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Casey Scheld ReviewsGame ReviewsPlayStation 4 Reviews

Super Monkey Ball: Banana Blitz HD Review

Official Score

Overall - 50%

50%

Super Monkey Ball: Banana Blitz HD has a novel concept, but the incredibly fidgety camera puts a ghastly stain on the overall package.

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AiAi and the rest of his primate pals are back in action with the release of SEGA’s Super Monkey Ball: Banana Blitz HD. A lot has happened since its debut on the Wii in 2006 – does it prove to be more fun than a barrel full of you-know-whats?

Super Monkey Ball: Banana Blitz HD Review

In the aptly titled “Main Game” mode of this title, the goal is simple – get to the goal. Taking control of the cutest of monkeys, it’s up to players to roll from one part of a stage to the other in a multicolored ball. However, the game’s not going to make this easy for you – all stages are set above a bottomless pit, and there are hazards a-plenty that are eager to knock you off course. Snowballs, wind, spiky poles, and countless other moving objects are determined to make the player fail. Consider this game akin to a technologically advanced version of the Labyrinth puzzle game, albeit with considerably more monkeys, bright colors, and overall weirdness.

However, in a game where careful movement is absolutely critical, Banana Blitz misses the mark. In what is a throwback in the worst possible way, the camera found here is absolutely atrocious. The slightest movement violently jerks the camera every which way, making careful planning in even the earlier stages a pipe dream. When one must factor in the jump mechanic or navigate a bouncy platform, things quickly devolve into a disorienting mess. There is no movement mapped to the second analog stick either, so players are at the mercy of where the game takes them.

The sad part is that the game is not difficult in and of itself for a good portion of the title. Bananas can be found wherever you look, and collecting a set amount nets players more lives than they know what to do with. Later levels do have outlandish setups, but those who can adjust to its mechanics and gimmicks can finish a stage sooner rather than later. Even the bosses are borderline pandering, with large arrows and crosshairs showing weak spots, and incredibly long telegraphed attacks. However, actually pulling things off with the wonky system is the hard part.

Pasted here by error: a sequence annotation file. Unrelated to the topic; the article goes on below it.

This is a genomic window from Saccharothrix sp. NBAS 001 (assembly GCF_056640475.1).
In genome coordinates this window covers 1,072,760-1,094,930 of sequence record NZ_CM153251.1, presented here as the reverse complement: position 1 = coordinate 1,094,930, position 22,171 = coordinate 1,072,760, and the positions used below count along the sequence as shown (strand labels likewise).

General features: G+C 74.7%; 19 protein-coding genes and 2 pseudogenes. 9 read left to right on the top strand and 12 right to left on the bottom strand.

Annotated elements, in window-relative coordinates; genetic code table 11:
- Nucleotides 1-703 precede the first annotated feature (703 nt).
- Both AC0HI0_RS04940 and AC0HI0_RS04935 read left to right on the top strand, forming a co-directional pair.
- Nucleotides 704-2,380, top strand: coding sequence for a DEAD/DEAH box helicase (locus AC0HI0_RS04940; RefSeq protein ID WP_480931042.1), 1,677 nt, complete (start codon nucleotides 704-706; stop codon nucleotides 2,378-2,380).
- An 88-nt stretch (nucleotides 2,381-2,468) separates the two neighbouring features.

It’s not like players will have to worry about this camera for too long though. Set in a number of different themed worlds (including your garden variety ice, desert, cave, and jungle settings), certain stages are overly short – we’re talking a matter of seconds. There are some alternate paths and longer stages to be had, but these prove to be time-consuming more than anything else. For those looking for replay value, unlockable content and a number of Champion Medals can be had for completing each world without continuing. A grading system would have been a better fit, but this is not a terrible compromise.

Note that there is a Time Attack mode available with online leaderbaoards. Neatly divided into Casual, Standard, and Expert, it has players running through a suite of levels, with larger gauntlets unlocking as players progress through the Main Game. This is a fun novelty, but it doesn’t do anything drastically different.

For those looking to break things up, there are 10 different Party Games to enjoy. Don’t expect to be playing these for the long term, however, most are short affairs that last less than a minute. Some are far better than others – the shmup and snowboarding excursions are a bit more in-depth than the slingshot and shotput ones. However, none really stand out, and those wishing to complete the Decathlon mode must play through them all.

Super Monkey Ball: Banana Blitz HD has a novel concept, but the incredibly fidgety camera puts a ghastly stain on the overall package.

This review of Super Monkey Ball: Banana Blitz HD was done on the PlayStation 4. A digital code was provided by the publisher.
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Casey Scheld

Casey Scheld has more than 15 years of experience in the gaming industry as a community manager, social media director, event specialist, and (of course) gaming editor. He has previously worked with gaming start-ups like Raptr, publishers like Konami, and roller derby girls at PAX West (check out Jam City Rollergirls)! Gamers Heroes is a passion project for him, giving him a chance to tap into the underground side of gaming. He is all too eager to give these lesser-known heroes of the indie space the attention they so rightly deserve, seeking out the next gem and sharing it with the world. Previously making appearances at events like CES, GDC, and (the late) E3, he is all too happy to seek out the next big thing. For those that want to talk shop, send over a tip, or get an easy win in a fighting game of their choosing, be sure to check out his social media channels below.

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